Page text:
Superlative by Robert Morgan Fisher

He loved words. A writer. Words weren’t just his stock and trade, they were his very reason for living. Like the jeweler with his gems, painter with his colors, junkie with his pills, so was he with words. Or take any other analogy one might care to create, because apt analogies are merely precise word clusters and therefore as invaluable as any bejeweled crown, perfect shading or illicit stash.

For years, a certain word had come to mercilessly gall him. 

The word initially lodged itself in the soft tissue of his brain like an oyster’s grain of sand. But instead of accreting into a pearl, this particular qualificative had metastasized into a vicious tumor. One he could no longer ignore. It grated, so to speak, on his nerves. Tarnished and contaminated anything with which it came into contact. 

 To remedy this singular logophobia, he chose the radical surgery option. He needed to cut his losses, cosmetics be damned. Henceforth, each time he reached for an adjective to denote the transcendent, the optimal, the most magnificent, whenever he wished to express ultimate approval—whether as a single-word utterance or to simply modify a noun—he would, at all costs, eschew… the G-word. 

He performed a search & replace in every unpublished manuscript… 

Burned T-shirts, any stupid hats celebrating the adjectival affront…

 Forbade his children and students to use it. 

He wasn’t messing around here.

You wouldn’t think it’d be that hard. Yet so ingrained was the G-word that at first he had trouble sticking to the plan. His saving grace, however, manifested itself in an alternative adjective: 


Easy to recover from a verbal misstep with: 


 He flavored his Grand with a slight Irish inflection, a comic brogue. It wasn’t hard; felt familiar and correct. In time, it confidently and completely replaced the G-word in his vocabulary. He’d blurt without hesitation: 


 Additionally, he invested his vocabulary with a plethora of alternate pluperfections. He dug deep. There were, it turned out, so manyinteresting ace adjectives readily available in search engines and thesauri:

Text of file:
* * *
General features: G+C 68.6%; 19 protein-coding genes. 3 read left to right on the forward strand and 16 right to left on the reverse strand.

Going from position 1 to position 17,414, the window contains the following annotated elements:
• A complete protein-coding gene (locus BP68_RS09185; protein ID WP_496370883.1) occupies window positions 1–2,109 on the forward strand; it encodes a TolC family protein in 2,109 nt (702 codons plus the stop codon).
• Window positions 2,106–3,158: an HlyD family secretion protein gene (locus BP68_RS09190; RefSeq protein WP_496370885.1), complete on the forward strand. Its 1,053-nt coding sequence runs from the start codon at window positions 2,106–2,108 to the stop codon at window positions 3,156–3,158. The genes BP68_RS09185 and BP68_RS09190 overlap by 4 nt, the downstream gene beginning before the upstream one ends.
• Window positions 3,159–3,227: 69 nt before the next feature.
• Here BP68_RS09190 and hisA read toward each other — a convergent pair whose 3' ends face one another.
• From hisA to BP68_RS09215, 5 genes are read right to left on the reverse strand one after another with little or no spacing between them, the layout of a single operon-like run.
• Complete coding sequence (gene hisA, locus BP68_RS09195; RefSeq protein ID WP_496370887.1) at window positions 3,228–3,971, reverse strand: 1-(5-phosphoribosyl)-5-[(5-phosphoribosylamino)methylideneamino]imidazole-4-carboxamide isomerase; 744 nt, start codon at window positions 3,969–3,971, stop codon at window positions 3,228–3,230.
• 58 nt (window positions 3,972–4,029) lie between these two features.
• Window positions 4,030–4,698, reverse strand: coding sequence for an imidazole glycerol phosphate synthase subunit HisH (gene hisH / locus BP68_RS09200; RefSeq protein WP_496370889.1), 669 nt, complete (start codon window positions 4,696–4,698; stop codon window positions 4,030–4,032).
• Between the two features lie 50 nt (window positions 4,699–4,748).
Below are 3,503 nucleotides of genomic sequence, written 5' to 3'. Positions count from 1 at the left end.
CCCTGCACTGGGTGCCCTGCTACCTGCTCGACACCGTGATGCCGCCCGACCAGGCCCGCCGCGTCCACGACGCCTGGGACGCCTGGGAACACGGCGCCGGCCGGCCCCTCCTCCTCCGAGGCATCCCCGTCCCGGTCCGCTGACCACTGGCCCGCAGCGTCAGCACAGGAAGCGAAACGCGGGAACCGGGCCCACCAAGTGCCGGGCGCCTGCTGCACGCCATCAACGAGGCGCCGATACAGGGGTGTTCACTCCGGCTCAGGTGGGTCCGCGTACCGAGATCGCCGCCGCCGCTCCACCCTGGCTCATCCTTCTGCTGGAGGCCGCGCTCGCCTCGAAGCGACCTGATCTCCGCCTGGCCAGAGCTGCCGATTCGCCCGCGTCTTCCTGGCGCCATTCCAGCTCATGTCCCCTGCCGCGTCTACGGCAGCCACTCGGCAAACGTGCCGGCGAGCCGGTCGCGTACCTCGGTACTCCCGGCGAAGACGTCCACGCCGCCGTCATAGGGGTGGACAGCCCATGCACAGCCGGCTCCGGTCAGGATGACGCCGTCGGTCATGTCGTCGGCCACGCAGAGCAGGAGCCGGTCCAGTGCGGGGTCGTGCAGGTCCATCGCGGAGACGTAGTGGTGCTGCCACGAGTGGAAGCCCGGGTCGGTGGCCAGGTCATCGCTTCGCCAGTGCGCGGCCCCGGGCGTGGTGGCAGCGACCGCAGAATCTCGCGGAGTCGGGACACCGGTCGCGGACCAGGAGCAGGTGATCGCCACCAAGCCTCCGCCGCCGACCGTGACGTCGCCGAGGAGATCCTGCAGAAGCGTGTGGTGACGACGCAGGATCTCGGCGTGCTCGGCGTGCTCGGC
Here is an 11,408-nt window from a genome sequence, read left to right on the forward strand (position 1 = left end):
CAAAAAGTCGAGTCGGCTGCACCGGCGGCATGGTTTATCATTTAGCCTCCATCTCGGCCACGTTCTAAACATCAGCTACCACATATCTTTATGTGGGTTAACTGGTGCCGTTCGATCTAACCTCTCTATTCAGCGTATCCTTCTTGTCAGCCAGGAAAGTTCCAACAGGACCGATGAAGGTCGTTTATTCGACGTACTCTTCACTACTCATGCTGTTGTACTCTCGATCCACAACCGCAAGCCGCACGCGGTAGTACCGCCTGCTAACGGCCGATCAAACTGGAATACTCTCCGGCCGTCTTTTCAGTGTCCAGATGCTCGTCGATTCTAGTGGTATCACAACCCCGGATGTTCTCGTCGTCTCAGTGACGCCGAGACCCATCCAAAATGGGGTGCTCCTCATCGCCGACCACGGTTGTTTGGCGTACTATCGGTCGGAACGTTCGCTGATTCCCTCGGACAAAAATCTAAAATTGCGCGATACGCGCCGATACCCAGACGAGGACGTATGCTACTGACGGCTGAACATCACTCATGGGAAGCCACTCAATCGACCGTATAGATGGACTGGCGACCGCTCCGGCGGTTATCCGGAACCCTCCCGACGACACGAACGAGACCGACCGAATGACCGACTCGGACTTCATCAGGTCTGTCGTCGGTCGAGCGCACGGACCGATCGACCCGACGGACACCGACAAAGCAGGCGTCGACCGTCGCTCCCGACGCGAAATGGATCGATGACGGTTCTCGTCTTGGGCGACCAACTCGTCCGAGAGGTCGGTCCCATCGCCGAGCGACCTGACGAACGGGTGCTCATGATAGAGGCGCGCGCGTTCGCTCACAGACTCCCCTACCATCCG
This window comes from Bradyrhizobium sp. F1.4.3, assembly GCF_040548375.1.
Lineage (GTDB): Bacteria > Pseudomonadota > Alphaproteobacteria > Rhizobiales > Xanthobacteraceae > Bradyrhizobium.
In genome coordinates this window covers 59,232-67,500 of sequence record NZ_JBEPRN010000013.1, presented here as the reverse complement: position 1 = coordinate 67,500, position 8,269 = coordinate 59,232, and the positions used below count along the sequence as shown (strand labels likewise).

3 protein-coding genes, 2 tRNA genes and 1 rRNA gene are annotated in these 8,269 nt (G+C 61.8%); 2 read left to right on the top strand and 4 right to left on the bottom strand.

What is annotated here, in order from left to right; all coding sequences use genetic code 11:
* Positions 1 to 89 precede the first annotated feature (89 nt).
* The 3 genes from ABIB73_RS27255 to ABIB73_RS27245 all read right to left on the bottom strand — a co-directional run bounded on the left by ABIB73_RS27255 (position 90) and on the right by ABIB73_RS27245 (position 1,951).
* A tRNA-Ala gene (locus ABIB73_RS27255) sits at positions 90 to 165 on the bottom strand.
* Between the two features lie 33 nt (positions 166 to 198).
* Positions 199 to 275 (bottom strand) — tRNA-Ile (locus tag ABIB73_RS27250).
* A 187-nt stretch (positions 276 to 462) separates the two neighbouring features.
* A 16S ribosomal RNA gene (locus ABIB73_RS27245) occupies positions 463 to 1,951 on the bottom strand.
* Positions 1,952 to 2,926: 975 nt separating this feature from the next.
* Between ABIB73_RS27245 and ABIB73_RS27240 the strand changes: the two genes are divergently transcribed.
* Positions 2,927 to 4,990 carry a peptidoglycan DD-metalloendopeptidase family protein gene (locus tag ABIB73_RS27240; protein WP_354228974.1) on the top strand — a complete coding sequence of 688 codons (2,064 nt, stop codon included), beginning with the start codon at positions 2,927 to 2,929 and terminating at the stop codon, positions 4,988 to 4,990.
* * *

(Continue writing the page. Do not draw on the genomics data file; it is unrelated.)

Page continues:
He also effectively employed understatement: 




 (This last little quiet throttle on hyperbole did not go unappreciated by those weary of the New Nationalistic Grandiosity from which G-word worship had arisen.) 

 A newfound sense of originality returned not only to his writing but also to every conversation and interaction. He grew more verbally… tolerant. To be sure, he still involuntarily cringed or flinched upon reading or hearing the G-word, but was less inclined to indulge in any absurd, futile, mental substitutions: 

 The Grand Lakes

 The Big Depression

Alexander the Gnarly

As it so happened, he sold a novel. Finally. The publisher was very excited, asked to see what else he had in the hopper and turned the acquisition into a multi-book deal. 

In reviewing manuscript notes, the writer saw where the editor had made an innocuous suggestion that, instead of saying his grandfather’s father, he use the conventional, more concise G-word descriptor.

The writer flat-out refused. 

It became a point of contention and almost blew the entire deal. After a prolonged, mystifying back and forth, the editor caved.